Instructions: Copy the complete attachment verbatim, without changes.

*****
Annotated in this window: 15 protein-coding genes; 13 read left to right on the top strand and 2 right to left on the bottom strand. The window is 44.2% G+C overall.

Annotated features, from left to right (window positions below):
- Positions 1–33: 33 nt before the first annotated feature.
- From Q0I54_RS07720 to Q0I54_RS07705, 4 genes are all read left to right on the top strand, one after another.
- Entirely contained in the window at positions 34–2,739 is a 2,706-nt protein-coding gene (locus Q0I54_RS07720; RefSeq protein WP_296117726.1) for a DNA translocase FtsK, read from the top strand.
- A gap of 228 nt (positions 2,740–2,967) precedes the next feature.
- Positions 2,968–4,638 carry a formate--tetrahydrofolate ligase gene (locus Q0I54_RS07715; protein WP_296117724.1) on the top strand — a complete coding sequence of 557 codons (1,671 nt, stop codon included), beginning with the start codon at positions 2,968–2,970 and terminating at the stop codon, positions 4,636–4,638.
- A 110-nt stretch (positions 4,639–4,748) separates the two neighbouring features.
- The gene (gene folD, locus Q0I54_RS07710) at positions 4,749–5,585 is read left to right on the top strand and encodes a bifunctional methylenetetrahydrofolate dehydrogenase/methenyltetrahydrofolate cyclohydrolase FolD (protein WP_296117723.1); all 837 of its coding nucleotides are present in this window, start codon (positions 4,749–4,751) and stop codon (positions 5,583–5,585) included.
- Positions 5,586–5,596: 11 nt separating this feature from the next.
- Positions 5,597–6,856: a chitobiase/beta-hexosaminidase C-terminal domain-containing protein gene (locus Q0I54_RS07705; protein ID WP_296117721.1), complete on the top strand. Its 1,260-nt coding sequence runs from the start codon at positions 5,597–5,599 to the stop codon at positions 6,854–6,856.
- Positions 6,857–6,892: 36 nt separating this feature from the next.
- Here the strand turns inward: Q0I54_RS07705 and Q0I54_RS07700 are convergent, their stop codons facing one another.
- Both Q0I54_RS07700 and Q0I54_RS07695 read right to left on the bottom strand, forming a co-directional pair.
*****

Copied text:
Annotated in this window: 15 protein-coding genes; 13 read left to right on the top strand and 2 right to left on the bottom strand. The window is 44.2% G+C overall.

Annotated features, from left to right (window positions below):
- Positions 1–33: 33 nt before the first annotated feature.
- From Q0I54_RS07720 to Q0I54_RS07705, 4 genes are all read left to right on the top strand, one after another.
- Entirely contained in the window at positions 34–2,739 is a 2,706-nt protein-coding gene (locus Q0I54_RS07720; RefSeq protein WP_296117726.1) for a DNA translocase FtsK, read from the top strand.
- A gap of 228 nt (positions 2,740–2,967) precedes the next feature.
- Positions 2,968–4,638 carry a formate--tetrahydrofolate ligase gene (locus Q0I54_RS07715; protein WP_296117724.1) on the top strand — a complete coding sequence of 557 codons (1,671 nt, stop codon included), beginning with the start codon at positions 2,968–2,970 and terminating at the stop codon, positions 4,636–4,638.
- A 110-nt stretch (positions 4,639–4,748) separates the two neighbouring features.
- The gene (gene folD, locus Q0I54_RS07710) at positions 4,749–5,585 is read left to right on the top strand and encodes a bifunctional methylenetetrahydrofolate dehydrogenase/methenyltetrahydrofolate cyclohydrolase FolD (protein WP_296117723.1); all 837 of its coding nucleotides are present in this window, start codon (positions 4,749–4,751) and stop codon (positions 5,583–5,585) included.
- Positions 5,586–5,596: 11 nt separating this feature from the next.
- Positions 5,597–6,856: a chitobiase/beta-hexosaminidase C-terminal domain-containing protein gene (locus Q0I54_RS07705; protein ID WP_296117721.1), complete on the top strand. Its 1,260-nt coding sequence runs from the start codon at positions 5,597–5,599 to the stop codon at positions 6,854–6,856.
- Positions 6,857–6,892: 36 nt separating this feature from the next.
- Here the strand turns inward: Q0I54_RS07705 and Q0I54_RS07700 are convergent, their stop codons facing one another.
- Both Q0I54_RS07700 and Q0I54_RS07695 read right to left on the bottom strand, forming a co-directional pair.